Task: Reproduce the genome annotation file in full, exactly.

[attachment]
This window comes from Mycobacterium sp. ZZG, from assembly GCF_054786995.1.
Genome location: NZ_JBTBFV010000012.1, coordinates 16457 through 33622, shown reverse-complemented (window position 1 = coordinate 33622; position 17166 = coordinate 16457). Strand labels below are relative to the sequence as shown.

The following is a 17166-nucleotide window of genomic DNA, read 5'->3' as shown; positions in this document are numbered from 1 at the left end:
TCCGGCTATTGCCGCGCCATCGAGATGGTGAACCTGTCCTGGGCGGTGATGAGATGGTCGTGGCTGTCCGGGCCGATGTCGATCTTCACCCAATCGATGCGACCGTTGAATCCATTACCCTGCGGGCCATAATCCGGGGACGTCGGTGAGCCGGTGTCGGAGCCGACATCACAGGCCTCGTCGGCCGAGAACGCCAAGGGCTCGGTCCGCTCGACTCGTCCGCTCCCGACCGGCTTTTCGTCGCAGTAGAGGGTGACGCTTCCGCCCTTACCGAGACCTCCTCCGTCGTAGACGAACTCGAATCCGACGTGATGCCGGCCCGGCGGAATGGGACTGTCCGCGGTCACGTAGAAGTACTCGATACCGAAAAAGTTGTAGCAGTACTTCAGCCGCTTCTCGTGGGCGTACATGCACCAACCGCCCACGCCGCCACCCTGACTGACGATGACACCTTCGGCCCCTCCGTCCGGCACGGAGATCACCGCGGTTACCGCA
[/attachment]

This window comes from Mycobacterium sp. ZZG, from assembly GCF_054786995.1.
Genome location: NZ_JBTBFV010000012.1, coordinates 16457 through 33622, shown reverse-complemented (window position 1 = coordinate 33622; position 17166 = coordinate 16457). Strand labels below are relative to the sequence as shown.

The following is a 17166-nucleotide window of genomic DNA, read 5'->3' as shown; positions in this document are numbered from 1 at the left end:
TCCGGCTATTGCCGCGCCATCGAGATGGTGAACCTGTCCTGGGCGGTGATGAGATGGTCGTGGCTGTCCGGGCCGATGTCGATCTTCACCCAATCGATGCGACCGTTGAATCCATTACCCTGCGGGCCATAATCCGGGGACGTCGGTGAGCCGGTGTCGGAGCCGACATCACAGGCCTCGTCGGCCGAGAACGCCAAGGGCTCGGTCCGCTCGACTCGTCCGCTCCCGACCGGCTTTTCGTCGCAGTAGAGGGTGACGCTTCCGCCCTTACCGAGACCTCCTCCGTCGTAGACGAACTCGAATCCGACGTGATGCCGGCCCGGCGGAATGGGACTGTCCGCGGTCACGTAGAAGTACTCGATACCGAAAAAGTTGTAGCAGTACTTCAGCCGCTTCTCGTGGGCGTACATGCACCAACCGCCCACGCCGCCACCCTGACTGACGATGACACCTTCGGCCCCTCCGTCCGGCACGGAGATCACCGCGGTTACCGCA